YouTube shuts German channels of Russian broadcaster RT
BERLIN (AP) — YouTube says it has shut two German channels of Russian state broadcaster RT in a move centering on alleged coronavirus misinformation, a decision that drew threats of retaliation from Russia on Wednesday.
YouTube, which is owned by Google, said RT’s German branch had received a “strike” for uploading material that violated YouTube’s standards on COVID-19 misinformation, and as a consequence was suspended from uploading new videos to its channel.
“During this suspension, RT DE tried to circumvent this restriction by using another YouTube channel to upload its videos,” which resulted in both channels being terminated for violating YouTube’s conditions of use, it added.
Writing on the messaging app Telegram, RT Editor-in-Chief Margarita Simonyan called the move “a true media war” by Germany on Russia.
“I’m looking forward to my native state banning Deutsche Welle and other German media in Russia without delay, as well as close the offices of ARD and ZDF,” Simonyan said, referring to Germany’s main public television stations. “Not to mention sanctions on YouTube.”
Kremlin spokesman Dmitry Peskov likened YouTube’s decision to censorship.
“There are indications that Russian laws have been violated, violated rather grossly,” he said.
Asked if he believes that companies operating in other countries, like YouTube in Germany, should follow Russian laws, Peskov replied: “Of course — when it comes to violating the rights of our legal entities, moreover, our media outlets.”
The Russian Foreign Ministry said it would ask relevant government bodies to work up retaliatory measures against German media and YouTube, adding that such a response was “not only appropriate, but also necessary.”
Russia’s state communications watchdog, Roskomnadzor, demanded that Google restore access to RT’s YouTube channels and threatened the platform with fines and a ban if it fails to do so.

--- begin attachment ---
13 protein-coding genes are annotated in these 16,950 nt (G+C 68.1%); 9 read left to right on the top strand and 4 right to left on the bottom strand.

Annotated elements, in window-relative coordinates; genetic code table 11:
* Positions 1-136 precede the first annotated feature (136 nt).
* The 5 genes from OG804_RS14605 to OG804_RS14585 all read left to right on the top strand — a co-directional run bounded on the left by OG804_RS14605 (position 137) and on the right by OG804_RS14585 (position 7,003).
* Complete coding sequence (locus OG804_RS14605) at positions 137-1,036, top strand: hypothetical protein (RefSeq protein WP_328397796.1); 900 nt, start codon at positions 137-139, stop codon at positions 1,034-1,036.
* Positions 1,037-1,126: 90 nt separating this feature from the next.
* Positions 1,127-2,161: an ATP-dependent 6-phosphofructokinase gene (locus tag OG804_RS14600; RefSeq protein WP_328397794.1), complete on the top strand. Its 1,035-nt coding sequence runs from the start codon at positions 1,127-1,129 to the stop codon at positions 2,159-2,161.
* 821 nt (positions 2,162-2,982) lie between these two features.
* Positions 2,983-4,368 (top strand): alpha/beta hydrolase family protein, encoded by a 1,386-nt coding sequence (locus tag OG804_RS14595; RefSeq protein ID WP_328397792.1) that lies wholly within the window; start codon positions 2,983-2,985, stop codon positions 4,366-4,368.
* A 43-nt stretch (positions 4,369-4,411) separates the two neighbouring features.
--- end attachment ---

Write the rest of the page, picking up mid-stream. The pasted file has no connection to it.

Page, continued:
In Berlin, German government spokesman Steffen Seibert said the government has “taken note” of the YouTube decision.
“Since there are different accounts, particularly on Russian channels, I want to say in crystal-clear terms that this is a decision by YouTube, and the German government, or representatives of the German government, have nothing to do with this decision,” Seibert told reporters. “So anyone who alleges that is putting together a conspiracy theory.”
“There is absolutely no reason for... ‘retaliation’ against German media working in Russia,” he added. “Anyone who calls for such retaliation...doesn’t show a good relationship with press freedom, from our point of view.”
German security services have said they consider RT’s German service to be a propaganda arm of the Russian state.
RT, previously known as Russia Today, provides its German offering online but so far lacks a license to broadcast in Germany via a terrestrial or satellite signal.
Last month, Luxembourg rejected an application by RT for a license to distribute its German-language service via satellite. Authorities in the country concluded that Luxembourg wasn’t the right jurisdiction to rule on the request because RT’s German service is based in Berlin and a significant part of its workforce is in Germany.
Daria Litvinova in Moscow contributed to this report.